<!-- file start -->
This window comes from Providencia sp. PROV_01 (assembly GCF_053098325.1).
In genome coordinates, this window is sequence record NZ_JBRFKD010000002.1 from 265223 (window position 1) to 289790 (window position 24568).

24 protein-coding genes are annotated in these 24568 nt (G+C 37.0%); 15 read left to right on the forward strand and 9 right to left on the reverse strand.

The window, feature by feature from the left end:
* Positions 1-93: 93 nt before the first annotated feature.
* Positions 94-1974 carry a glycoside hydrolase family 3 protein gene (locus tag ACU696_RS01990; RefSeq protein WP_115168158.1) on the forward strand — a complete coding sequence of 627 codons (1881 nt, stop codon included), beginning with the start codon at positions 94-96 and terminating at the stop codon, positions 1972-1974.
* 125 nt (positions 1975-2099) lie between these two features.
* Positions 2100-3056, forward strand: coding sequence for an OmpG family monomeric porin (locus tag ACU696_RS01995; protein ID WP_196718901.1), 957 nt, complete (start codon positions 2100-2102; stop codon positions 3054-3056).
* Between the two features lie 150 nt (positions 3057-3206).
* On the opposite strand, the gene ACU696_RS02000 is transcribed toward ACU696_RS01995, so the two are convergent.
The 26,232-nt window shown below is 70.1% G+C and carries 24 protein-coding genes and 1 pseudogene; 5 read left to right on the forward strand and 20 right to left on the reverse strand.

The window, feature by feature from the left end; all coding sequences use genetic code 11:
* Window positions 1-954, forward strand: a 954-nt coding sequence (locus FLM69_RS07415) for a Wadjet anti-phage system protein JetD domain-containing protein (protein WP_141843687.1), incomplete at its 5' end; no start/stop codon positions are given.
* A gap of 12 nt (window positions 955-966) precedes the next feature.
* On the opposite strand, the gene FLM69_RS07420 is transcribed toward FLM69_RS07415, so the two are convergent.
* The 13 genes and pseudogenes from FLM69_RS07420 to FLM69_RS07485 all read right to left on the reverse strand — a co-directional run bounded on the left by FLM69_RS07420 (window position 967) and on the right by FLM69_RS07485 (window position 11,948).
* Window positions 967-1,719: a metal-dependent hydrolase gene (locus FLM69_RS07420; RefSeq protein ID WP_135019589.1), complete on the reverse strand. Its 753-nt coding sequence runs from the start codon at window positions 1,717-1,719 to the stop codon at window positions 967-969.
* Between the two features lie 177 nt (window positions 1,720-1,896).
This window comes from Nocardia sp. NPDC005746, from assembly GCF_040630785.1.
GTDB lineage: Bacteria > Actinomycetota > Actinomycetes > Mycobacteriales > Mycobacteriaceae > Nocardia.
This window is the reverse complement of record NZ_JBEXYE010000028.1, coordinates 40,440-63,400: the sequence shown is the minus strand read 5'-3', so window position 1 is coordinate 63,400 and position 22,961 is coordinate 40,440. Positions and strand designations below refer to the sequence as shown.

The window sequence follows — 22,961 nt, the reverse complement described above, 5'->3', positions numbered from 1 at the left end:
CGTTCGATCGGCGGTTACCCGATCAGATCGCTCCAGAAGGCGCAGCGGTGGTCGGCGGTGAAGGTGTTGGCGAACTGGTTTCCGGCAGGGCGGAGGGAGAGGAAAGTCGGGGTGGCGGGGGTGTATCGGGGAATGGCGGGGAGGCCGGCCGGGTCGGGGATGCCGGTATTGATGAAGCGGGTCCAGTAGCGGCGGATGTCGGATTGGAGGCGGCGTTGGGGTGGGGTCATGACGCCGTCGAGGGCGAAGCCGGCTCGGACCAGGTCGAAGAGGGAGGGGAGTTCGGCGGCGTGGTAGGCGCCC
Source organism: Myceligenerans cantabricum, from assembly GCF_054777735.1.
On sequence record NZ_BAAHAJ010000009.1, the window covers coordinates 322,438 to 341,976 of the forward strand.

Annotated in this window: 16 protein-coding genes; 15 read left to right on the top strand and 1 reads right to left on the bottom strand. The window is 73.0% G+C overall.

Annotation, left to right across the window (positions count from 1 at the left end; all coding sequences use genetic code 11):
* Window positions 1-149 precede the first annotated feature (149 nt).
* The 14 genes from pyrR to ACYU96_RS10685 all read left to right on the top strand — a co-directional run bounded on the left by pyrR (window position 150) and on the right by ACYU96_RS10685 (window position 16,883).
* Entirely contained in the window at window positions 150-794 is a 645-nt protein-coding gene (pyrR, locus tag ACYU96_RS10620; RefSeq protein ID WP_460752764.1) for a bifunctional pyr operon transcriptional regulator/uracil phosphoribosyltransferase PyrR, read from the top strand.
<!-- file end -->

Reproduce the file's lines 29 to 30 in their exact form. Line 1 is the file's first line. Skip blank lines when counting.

* The 14 genes from pyrR to ACYU96_RS10685 all read left to right on the top strand — a co-directional run bounded on the left by pyrR (window position 150) and on the right by ACYU96_RS10685 (window position 16,883).
* Entirely contained in the window at window positions 150-794 is a 645-nt protein-coding gene (pyrR, locus tag ACYU96_RS10620; RefSeq protein ID WP_460752764.1) for a bifunctional pyr operon transcriptional regulator/uracil phosphoribosyltransferase PyrR, read from the top strand.